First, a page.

Susan Suarez was just four months into her job leading the Holocaust Museum and Education Center when she and her board kicked off a major undertaking—a $3.5 million capital campaign to purchase a new, larger building.
Talk about a success story. The campaign, launched last December, has already amassed $2.9 million, including a $1 million gift from board member Janet Guttman Cohen. The museum plans by early 2019 to move into an existing 6,000-square-foot building on U.S. 41 in North Naples and is working with a design firm on new exhibits and spaces, such as a reflection room.
Currently located in Sandalwood Square Plaza off U.S. 41, the center sees some 7,000 visitors a year; another 13,000 students and community members participate in off-site programs.
Suarez came to the museum with 15 years worth of nonprofit management and consulting. In this new professional mission, she wants to use the lessons of the past to help people understand the present.
“The importance of educating people about the Holocaust and relating it to events that go on today is even more important,” says Suarez, the organization’s president and CEO.
The museum also teaches other lessons about tolerance. It is part of the Human Rights Film Festival Coalition of Southwest Florida, which this fall plans to screen movies related to issues such as LGBTQ rights, civil rights and sex trafficking.
What are you most excited about with the new facility?
The thing that really excites me is the fact that we will own the building. It puts our organization on very solid financial footing, and it is such a testament to all of the hard work of all of our volunteers who almost 20 years ago started this museum with a shoestring budget. It’s a lasting legacy for the Holocaust survivors who have been just invaluable in speaking with school students. We need their stories to continue and to have a place where people can come and learn about this important history.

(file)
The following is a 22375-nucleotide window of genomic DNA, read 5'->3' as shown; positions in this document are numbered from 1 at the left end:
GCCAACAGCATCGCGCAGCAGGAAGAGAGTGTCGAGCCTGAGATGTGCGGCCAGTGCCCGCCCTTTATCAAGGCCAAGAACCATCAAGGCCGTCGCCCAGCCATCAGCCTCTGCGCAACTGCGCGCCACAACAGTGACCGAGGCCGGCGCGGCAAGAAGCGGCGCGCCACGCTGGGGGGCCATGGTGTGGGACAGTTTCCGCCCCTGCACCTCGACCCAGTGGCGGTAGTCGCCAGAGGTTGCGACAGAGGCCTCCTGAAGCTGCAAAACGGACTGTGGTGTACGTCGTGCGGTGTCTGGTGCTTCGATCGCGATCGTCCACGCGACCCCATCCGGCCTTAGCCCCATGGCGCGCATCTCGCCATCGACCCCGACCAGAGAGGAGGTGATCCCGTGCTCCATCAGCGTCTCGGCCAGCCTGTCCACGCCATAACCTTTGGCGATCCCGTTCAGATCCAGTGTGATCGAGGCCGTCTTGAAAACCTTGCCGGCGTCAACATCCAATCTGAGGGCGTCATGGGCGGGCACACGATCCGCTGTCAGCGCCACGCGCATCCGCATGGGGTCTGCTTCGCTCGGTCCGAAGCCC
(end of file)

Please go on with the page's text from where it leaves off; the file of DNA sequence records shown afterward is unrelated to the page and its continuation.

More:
What is necessary to create a successful capital campaign?
You have to have a group of people who really believe it is important to have this building. This has been something that has been discussed and thought about on a very thoughtful deep level for years. Our campaign is $3.5 million; it’s not $15 million. It’s a reasonable amount for an organization our size. Then we knew that we had several generous philanthropists … and they made their contributions early so that we could say, “Look, this is a reality; this is happening.”
What about the Holocaust Museum is special to you?
What first hooked me was the work done with the students. My children went to the programs right before I started working here, and they came home talking about how interesting it was and how much they learned. I knew going in that the work that the Holocaust Museum does in the community is extremely impactful and high-quality.
After the campaign, what plans does the museum have for expanding its influence?
Once we are settled in our new larger space, we are going to be looking at more ways that we can partner with other organizations that are also working toward inclusiveness and respect and fighting against bigotry.